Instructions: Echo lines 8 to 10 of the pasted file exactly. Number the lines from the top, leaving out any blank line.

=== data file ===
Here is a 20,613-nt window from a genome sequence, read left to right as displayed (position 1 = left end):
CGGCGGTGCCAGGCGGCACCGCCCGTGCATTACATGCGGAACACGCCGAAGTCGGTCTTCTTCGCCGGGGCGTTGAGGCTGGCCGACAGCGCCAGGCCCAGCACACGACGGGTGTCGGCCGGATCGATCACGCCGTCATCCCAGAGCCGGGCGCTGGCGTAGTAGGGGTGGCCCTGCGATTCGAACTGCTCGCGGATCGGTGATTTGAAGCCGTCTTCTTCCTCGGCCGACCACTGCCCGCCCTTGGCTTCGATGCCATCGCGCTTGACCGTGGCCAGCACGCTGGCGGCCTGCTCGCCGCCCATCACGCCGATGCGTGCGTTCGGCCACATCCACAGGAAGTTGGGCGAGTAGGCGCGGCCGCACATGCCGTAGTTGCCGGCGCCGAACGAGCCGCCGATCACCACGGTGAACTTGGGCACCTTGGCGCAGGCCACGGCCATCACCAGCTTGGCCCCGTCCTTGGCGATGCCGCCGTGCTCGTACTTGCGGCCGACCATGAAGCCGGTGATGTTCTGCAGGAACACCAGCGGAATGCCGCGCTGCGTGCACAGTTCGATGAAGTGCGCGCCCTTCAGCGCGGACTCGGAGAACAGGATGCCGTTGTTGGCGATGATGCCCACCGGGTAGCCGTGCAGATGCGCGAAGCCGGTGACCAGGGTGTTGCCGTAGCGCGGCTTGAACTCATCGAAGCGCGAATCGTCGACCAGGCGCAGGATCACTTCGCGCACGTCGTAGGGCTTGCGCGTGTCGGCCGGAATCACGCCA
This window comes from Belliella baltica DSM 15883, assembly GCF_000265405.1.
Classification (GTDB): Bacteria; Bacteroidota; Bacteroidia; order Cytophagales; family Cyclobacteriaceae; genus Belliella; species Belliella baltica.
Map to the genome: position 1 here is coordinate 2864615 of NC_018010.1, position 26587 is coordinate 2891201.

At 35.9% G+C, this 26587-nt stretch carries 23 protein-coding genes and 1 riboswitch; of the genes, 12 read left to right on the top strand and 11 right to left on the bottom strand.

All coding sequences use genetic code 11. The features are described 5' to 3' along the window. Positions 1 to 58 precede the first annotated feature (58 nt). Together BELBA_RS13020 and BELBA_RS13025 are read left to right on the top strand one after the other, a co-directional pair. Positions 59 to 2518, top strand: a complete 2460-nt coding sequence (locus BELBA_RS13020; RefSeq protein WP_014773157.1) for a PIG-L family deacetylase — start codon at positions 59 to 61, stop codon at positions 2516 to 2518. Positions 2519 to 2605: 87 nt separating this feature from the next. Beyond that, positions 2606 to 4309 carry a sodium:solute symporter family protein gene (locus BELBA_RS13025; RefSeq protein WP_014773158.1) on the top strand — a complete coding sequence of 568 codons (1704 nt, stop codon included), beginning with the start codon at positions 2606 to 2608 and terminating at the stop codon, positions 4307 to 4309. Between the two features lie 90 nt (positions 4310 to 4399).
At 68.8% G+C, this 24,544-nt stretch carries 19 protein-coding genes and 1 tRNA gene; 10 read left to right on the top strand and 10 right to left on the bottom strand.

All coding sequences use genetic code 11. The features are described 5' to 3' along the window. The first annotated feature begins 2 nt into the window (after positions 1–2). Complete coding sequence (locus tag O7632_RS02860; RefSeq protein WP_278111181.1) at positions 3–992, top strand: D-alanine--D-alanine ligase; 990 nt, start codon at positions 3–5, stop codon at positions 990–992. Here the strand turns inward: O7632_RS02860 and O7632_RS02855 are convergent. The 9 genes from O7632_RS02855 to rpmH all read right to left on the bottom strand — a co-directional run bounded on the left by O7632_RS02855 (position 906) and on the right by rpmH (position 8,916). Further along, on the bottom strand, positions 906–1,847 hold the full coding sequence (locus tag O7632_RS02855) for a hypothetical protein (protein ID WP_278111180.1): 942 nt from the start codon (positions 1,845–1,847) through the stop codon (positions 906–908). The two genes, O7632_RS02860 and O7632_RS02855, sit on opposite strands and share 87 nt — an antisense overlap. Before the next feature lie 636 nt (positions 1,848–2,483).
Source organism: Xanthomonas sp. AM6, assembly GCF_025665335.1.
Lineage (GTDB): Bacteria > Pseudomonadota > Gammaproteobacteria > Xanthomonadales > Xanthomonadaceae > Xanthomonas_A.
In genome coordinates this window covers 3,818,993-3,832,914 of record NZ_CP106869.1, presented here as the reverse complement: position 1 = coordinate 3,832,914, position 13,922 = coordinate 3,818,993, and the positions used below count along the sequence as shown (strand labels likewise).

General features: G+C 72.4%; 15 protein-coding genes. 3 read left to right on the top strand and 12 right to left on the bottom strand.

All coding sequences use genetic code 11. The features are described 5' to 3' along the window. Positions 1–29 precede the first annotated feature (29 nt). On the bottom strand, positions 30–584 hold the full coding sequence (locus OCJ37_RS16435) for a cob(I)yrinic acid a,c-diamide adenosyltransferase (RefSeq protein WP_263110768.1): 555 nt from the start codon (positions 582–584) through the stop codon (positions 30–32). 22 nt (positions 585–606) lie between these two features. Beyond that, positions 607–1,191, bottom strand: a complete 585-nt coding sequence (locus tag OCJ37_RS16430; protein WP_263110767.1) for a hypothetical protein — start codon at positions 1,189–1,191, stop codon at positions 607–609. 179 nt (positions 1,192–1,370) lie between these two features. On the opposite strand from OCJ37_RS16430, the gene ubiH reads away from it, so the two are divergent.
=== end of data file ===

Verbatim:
At 68.8% G+C, this 24,544-nt stretch carries 19 protein-coding genes and 1 tRNA gene; 10 read left to right on the top strand and 10 right to left on the bottom strand.

All coding sequences use genetic code 11. The features are described 5' to 3' along the window. The first annotated feature begins 2 nt into the window (after positions 1–2). Complete coding sequence (locus tag O7632_RS02860; RefSeq protein WP_278111181.1) at positions 3–992, top strand: D-alanine--D-alanine ligase; 990 nt, start codon at positions 3–5, stop codon at positions 990–992. Here the strand turns inward: O7632_RS02860 and O7632_RS02855 are convergent. The 9 genes from O7632_RS02855 to rpmH all read right to left on the bottom strand — a co-directional run bounded on the left by O7632_RS02855 (position 906) and on the right by rpmH (position 8,916). Further along, on the bottom strand, positions 906–1,847 hold the full coding sequence (locus tag O7632_RS02855) for a hypothetical protein (protein ID WP_278111180.1): 942 nt from the start codon (positions 1,845–1,847) through the stop codon (positions 906–908). The two genes, O7632_RS02860 and O7632_RS02855, sit on opposite strands and share 87 nt — an antisense overlap. Before the next feature lie 636 nt (positions 1,848–2,483).
Source organism: Xanthomonas sp. AM6, assembly GCF_025665335.1.